- The Washington Times - Wednesday, June 23, 2004

BALTIMORE — Attorney General J. Joseph Curran said yesterday that his office will ask the U.S. Supreme Court to review the dismissal of a case against a homicide suspect who was released from jail this week.

Leeander J. Blake, 19, was released Tuesday after the first-degree murder case against him crumbled amid accusations that his Miranda rights had been violated.

Mr. Curran, however, contends that Mr. Blake’s rights were not violated and that the case should go to trial.

“We just feel that the facts in this case do not indicate a violation of his Miranda rights, and we’d like the Supreme Court to have a chance to agree or disagree with us,” Mr. Curran said.

The state has almost three months to file with the high court.

Mr. Blake and Terrence Tolbert were charged with killing Straughan Lee Griffin, who was shot in the head Sept. 19, 2002, as he was unloading groceries from his car in a downtown neighborhood near the state Capitol in Annapolis. He apparently was run over with his sport utility vehicle as the attackers sped away.

Mr. Tolbert is awaiting trial.

Mr. Blake, who was 17 at the time, initially refused to talk to police when he was arrested and taken to jail. When a police officer delivered a copy of the charging documents listing death as a possible penalty, another officer told Mr. Blake, “I bet you want to talk now, huh?”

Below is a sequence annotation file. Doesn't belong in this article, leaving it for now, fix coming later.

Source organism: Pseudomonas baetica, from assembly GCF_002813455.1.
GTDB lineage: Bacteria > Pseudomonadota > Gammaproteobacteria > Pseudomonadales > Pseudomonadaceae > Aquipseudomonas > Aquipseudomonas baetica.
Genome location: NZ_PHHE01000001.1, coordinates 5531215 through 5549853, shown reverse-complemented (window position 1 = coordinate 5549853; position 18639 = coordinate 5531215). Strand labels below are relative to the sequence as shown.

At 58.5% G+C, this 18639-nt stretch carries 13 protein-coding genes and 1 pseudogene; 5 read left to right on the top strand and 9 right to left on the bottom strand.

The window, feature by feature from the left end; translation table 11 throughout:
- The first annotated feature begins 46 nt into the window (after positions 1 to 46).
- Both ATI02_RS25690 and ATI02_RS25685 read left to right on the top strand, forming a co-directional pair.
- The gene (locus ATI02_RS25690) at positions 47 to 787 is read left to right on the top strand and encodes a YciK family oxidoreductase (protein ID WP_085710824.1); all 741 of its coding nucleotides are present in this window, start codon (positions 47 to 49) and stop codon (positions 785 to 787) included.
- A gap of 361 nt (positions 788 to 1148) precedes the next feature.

After the officer made the comment, a detective said police could not talk to Mr. Blake. About a half-hour later, Mr. Blake told police that he wanted to talk to them and made incriminating statements about the killing without consulting a lawyer.

In May, the Court of Appeals ruled that the incriminating statements couldn’t be used at Mr. Blake’s trial. In the ruling, the state’s highest court upheld the decision by Anne Arundel County Circuit Judge Pamela North that the statements were inadmissible because they had been made after Mr. Blake invoked his constitutional right to be represented by a lawyer before talking to police.

The Court of Appeals rejected arguments by prosecutors that Mr. Blake voluntarily gave up his right to remain silent after he received a copy of the charging document.

“We believe that 28 minutes after he said he wanted a lawyer, he then willingly changed his mind and said, ‘I’ll talk to you now,’” Mr. Curran said. “And that statement, if we’re correct, should be admitted.”

Mr. Curran said he expects the case to be filed with the Supreme Court in about two months. After that, the state probably wouldn’t learn until November whether the court will hear the case.

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